Employers, the wait is over. You finally have an answer regarding the 2016 overtime regulations. Yesterday afternoon, a Texas federal judge issued an order invalidating the U.S. Department of Labor’s overtime rules that had been set for implementation on December 1, 2016, but preliminarily stopped nationwide only days before by that same judge.
As noted in our earlier blog posts (“Breaking News: Federal Judge Halts Implementation of the DOL’s New Overtime Regulations” from November 23, 2016, and “2016 Overtime Regulations: They Are Still Out There” from June 13, 2017), the DOL had issued a final rule that was predicted to affect over 4.2 million workers, with Florida as the third most affected state. Those workers would no longer be exempt from overtime compensation due to increases in the minimum salary level for “white collar” exemptions from $455 per week ($23,660 annually) to $913 per week ($47,476 annually) and highly compensated employees from $100,000 to $134,000 annually.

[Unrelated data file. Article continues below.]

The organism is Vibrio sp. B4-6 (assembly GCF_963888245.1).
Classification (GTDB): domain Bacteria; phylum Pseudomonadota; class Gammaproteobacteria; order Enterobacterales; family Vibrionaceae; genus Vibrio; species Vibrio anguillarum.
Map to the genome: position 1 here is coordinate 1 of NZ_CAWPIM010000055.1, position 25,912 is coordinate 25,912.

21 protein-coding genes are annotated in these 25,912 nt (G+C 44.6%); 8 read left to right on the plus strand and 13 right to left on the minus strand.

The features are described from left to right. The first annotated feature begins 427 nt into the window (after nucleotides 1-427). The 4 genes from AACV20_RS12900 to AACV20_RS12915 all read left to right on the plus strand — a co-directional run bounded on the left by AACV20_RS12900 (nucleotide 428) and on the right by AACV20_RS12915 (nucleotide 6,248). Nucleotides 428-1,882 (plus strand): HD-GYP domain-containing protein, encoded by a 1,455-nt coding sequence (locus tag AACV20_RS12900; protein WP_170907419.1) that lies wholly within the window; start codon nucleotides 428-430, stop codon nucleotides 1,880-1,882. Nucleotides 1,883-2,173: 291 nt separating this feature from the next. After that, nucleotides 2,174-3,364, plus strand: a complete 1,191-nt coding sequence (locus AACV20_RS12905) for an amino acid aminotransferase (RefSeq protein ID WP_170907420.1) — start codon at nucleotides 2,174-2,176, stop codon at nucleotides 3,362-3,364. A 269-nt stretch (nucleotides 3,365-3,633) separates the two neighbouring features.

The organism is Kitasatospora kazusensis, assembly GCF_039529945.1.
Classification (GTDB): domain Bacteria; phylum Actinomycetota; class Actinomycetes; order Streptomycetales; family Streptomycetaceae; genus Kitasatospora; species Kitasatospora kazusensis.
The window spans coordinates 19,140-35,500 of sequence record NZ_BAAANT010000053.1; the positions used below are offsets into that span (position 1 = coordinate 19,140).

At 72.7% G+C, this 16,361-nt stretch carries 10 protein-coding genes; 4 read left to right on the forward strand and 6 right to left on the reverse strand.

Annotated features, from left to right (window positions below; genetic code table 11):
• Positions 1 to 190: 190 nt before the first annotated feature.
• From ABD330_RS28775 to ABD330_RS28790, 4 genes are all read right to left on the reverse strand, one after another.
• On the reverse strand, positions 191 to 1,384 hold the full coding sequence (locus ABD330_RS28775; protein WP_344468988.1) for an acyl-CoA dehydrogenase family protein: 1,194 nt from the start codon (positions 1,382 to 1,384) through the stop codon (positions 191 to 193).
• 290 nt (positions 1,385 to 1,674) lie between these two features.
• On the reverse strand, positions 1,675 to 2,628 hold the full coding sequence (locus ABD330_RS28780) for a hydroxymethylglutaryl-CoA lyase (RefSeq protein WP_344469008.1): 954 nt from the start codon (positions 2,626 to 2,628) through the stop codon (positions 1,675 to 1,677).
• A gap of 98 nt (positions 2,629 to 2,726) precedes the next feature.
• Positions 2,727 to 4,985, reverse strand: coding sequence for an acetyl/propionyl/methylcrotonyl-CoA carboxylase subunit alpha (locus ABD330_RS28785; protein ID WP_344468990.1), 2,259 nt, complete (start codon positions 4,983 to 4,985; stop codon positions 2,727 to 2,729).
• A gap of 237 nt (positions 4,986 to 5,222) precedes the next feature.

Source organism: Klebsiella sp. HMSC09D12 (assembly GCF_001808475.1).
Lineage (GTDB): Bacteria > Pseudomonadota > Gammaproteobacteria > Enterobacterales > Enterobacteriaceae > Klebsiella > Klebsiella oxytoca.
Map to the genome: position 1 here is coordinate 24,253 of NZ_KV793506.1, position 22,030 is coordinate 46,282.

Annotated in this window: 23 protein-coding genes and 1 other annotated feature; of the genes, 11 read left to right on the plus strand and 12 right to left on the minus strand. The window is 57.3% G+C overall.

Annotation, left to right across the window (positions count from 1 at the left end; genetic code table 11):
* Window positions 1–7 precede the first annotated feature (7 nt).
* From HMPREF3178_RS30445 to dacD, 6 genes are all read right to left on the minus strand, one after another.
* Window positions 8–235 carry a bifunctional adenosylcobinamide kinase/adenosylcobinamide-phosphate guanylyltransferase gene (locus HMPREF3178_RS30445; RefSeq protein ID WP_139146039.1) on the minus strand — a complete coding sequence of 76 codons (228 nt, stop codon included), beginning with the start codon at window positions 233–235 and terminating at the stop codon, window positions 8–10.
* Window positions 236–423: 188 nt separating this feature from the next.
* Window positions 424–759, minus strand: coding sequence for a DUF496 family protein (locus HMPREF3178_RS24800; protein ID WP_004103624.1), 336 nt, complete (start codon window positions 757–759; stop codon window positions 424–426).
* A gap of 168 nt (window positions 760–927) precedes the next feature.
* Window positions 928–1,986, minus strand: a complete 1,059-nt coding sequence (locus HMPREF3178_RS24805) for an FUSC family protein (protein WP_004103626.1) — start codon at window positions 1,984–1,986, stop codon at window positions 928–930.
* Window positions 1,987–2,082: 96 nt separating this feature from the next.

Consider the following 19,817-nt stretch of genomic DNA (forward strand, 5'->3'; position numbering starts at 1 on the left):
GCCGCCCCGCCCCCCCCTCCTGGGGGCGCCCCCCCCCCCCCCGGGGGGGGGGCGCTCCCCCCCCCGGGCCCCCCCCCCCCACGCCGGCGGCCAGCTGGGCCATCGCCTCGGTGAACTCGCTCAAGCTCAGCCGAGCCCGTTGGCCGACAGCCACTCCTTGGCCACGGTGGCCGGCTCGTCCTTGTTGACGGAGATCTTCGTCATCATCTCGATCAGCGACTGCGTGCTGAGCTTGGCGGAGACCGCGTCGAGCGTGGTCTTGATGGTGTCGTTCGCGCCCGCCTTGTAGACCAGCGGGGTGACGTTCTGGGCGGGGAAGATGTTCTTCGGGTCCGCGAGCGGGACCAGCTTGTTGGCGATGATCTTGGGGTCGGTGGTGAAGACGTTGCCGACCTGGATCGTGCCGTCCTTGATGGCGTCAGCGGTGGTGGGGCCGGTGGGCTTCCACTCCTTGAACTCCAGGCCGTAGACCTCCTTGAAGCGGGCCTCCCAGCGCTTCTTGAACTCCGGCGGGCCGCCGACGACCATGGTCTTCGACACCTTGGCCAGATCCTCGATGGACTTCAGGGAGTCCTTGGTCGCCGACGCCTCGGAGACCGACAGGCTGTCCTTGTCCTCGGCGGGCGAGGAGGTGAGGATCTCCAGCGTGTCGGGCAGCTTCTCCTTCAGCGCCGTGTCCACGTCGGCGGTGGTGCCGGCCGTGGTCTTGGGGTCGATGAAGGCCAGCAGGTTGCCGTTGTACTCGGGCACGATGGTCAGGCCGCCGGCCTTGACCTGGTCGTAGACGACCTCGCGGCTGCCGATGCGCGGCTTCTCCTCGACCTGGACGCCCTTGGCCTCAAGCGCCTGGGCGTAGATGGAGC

The DOL quickly appealed the preliminary injunction to the Fifth Circuit Court of Appeals, which left employers wondering whether the hold would be lifted by the appellate court or the appeal withdrawn. The uncertainty increased on July 25, 2017, when the DOL published a formal Request for Information so the DOL could issue a new proposal related to overtime regulations.
In the order, the court granted summary judgment to the business group and other plaintiffs who had challenged the new overtime rules and issued a final judgment on their behalf. The court held that the white-collar exemptions were intended to apply to employees who perform “bona fide executive, administrative, or professional capacity” duties and that the DOL does not have the authority to use a salary level test that will effectively eliminate the duties test or exclude those who perform the duties based on salary level alone. Because the new overtime rules would have “exclude[d] so many employees who perform exempt duties” and are “not based on a permissible construction of [the law]”, the DOL did not carry out Congress’s unambiguous intent, exceeded its authority, and has “gone too far” with the rules. In sum, the overtime rules have been overruled and may be disregarded by employers.
Read the full order here.